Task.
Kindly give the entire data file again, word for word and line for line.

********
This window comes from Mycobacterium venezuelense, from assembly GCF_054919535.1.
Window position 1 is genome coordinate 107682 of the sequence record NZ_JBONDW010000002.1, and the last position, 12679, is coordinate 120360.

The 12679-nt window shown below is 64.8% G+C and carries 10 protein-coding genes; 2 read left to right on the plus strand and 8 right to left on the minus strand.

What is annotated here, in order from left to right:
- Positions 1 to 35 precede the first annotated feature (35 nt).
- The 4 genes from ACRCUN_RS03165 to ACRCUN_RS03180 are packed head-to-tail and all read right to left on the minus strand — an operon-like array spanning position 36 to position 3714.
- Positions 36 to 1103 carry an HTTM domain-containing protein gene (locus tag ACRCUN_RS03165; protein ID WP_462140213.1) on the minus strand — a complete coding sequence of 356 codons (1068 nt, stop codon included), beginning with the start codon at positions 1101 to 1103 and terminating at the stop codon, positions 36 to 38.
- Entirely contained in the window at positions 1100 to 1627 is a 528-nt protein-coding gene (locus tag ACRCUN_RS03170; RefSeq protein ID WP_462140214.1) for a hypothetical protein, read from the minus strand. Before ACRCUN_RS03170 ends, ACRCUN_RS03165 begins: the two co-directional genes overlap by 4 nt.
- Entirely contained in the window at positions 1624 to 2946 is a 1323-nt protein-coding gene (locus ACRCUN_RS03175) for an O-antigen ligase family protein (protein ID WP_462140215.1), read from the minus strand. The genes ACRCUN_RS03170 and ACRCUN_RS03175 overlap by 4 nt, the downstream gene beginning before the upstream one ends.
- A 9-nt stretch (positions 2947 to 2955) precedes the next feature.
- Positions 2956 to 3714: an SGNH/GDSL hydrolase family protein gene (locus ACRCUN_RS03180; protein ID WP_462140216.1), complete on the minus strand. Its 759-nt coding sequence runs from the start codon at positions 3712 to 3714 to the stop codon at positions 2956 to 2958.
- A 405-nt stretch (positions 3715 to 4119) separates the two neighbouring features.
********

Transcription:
This window comes from Mycobacterium venezuelense, from assembly GCF_054919535.1.
Window position 1 is genome coordinate 107682 of the sequence record NZ_JBONDW010000002.1, and the last position, 12679, is coordinate 120360.

The 12679-nt window shown below is 64.8% G+C and carries 10 protein-coding genes; 2 read left to right on the plus strand and 8 right to left on the minus strand.

What is annotated here, in order from left to right:
- Positions 1 to 35 precede the first annotated feature (35 nt).
- The 4 genes from ACRCUN_RS03165 to ACRCUN_RS03180 are packed head-to-tail and all read right to left on the minus strand — an operon-like array spanning position 36 to position 3714.
- Positions 36 to 1103 carry an HTTM domain-containing protein gene (locus tag ACRCUN_RS03165; protein ID WP_462140213.1) on the minus strand — a complete coding sequence of 356 codons (1068 nt, stop codon included), beginning with the start codon at positions 1101 to 1103 and terminating at the stop codon, positions 36 to 38.
- Entirely contained in the window at positions 1100 to 1627 is a 528-nt protein-coding gene (locus tag ACRCUN_RS03170; RefSeq protein ID WP_462140214.1) for a hypothetical protein, read from the minus strand. Before ACRCUN_RS03170 ends, ACRCUN_RS03165 begins: the two co-directional genes overlap by 4 nt.
- Entirely contained in the window at positions 1624 to 2946 is a 1323-nt protein-coding gene (locus ACRCUN_RS03175) for an O-antigen ligase family protein (protein ID WP_462140215.1), read from the minus strand. The genes ACRCUN_RS03170 and ACRCUN_RS03175 overlap by 4 nt, the downstream gene beginning before the upstream one ends.
- A 9-nt stretch (positions 2947 to 2955) precedes the next feature.
- Positions 2956 to 3714: an SGNH/GDSL hydrolase family protein gene (locus ACRCUN_RS03180; protein ID WP_462140216.1), complete on the minus strand. Its 759-nt coding sequence runs from the start codon at positions 3712 to 3714 to the stop codon at positions 2956 to 2958.
- A 405-nt stretch (positions 3715 to 4119) separates the two neighbouring features.